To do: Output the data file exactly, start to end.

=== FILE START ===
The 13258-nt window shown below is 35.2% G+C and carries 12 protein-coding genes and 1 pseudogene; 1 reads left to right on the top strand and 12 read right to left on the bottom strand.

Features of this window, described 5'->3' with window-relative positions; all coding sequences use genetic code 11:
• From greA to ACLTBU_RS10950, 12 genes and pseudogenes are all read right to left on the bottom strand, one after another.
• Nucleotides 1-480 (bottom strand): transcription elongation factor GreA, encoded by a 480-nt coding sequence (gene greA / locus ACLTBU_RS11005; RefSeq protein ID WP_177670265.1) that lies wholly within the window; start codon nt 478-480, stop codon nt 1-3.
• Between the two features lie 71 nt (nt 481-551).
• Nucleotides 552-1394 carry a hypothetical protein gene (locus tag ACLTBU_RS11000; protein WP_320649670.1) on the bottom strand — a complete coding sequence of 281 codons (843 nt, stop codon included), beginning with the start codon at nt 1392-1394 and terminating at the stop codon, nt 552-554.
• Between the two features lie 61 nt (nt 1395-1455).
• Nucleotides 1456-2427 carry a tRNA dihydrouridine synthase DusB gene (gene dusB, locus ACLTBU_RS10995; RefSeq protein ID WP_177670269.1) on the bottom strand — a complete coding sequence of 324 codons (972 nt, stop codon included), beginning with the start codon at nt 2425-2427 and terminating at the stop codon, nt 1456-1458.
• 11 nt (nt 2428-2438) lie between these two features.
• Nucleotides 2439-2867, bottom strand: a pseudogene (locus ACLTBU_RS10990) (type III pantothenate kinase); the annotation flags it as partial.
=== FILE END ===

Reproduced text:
The 13258-nt window shown below is 35.2% G+C and carries 12 protein-coding genes and 1 pseudogene; 1 reads left to right on the top strand and 12 read right to left on the bottom strand.

Features of this window, described 5'->3' with window-relative positions; all coding sequences use genetic code 11:
• From greA to ACLTBU_RS10950, 12 genes and pseudogenes are all read right to left on the bottom strand, one after another.
• Nucleotides 1-480 (bottom strand): transcription elongation factor GreA, encoded by a 480-nt coding sequence (gene greA / locus ACLTBU_RS11005; RefSeq protein ID WP_177670265.1) that lies wholly within the window; start codon nt 478-480, stop codon nt 1-3.
• Between the two features lie 71 nt (nt 481-551).
• Nucleotides 552-1394 carry a hypothetical protein gene (locus tag ACLTBU_RS11000; protein WP_320649670.1) on the bottom strand — a complete coding sequence of 281 codons (843 nt, stop codon included), beginning with the start codon at nt 1392-1394 and terminating at the stop codon, nt 552-554.
• Between the two features lie 61 nt (nt 1395-1455).
• Nucleotides 1456-2427 carry a tRNA dihydrouridine synthase DusB gene (gene dusB, locus ACLTBU_RS10995; RefSeq protein ID WP_177670269.1) on the bottom strand — a complete coding sequence of 324 codons (972 nt, stop codon included), beginning with the start codon at nt 2425-2427 and terminating at the stop codon, nt 1456-1458.
• 11 nt (nt 2428-2438) lie between these two features.
• Nucleotides 2439-2867, bottom strand: a pseudogene (locus ACLTBU_RS10990) (type III pantothenate kinase); the annotation flags it as partial.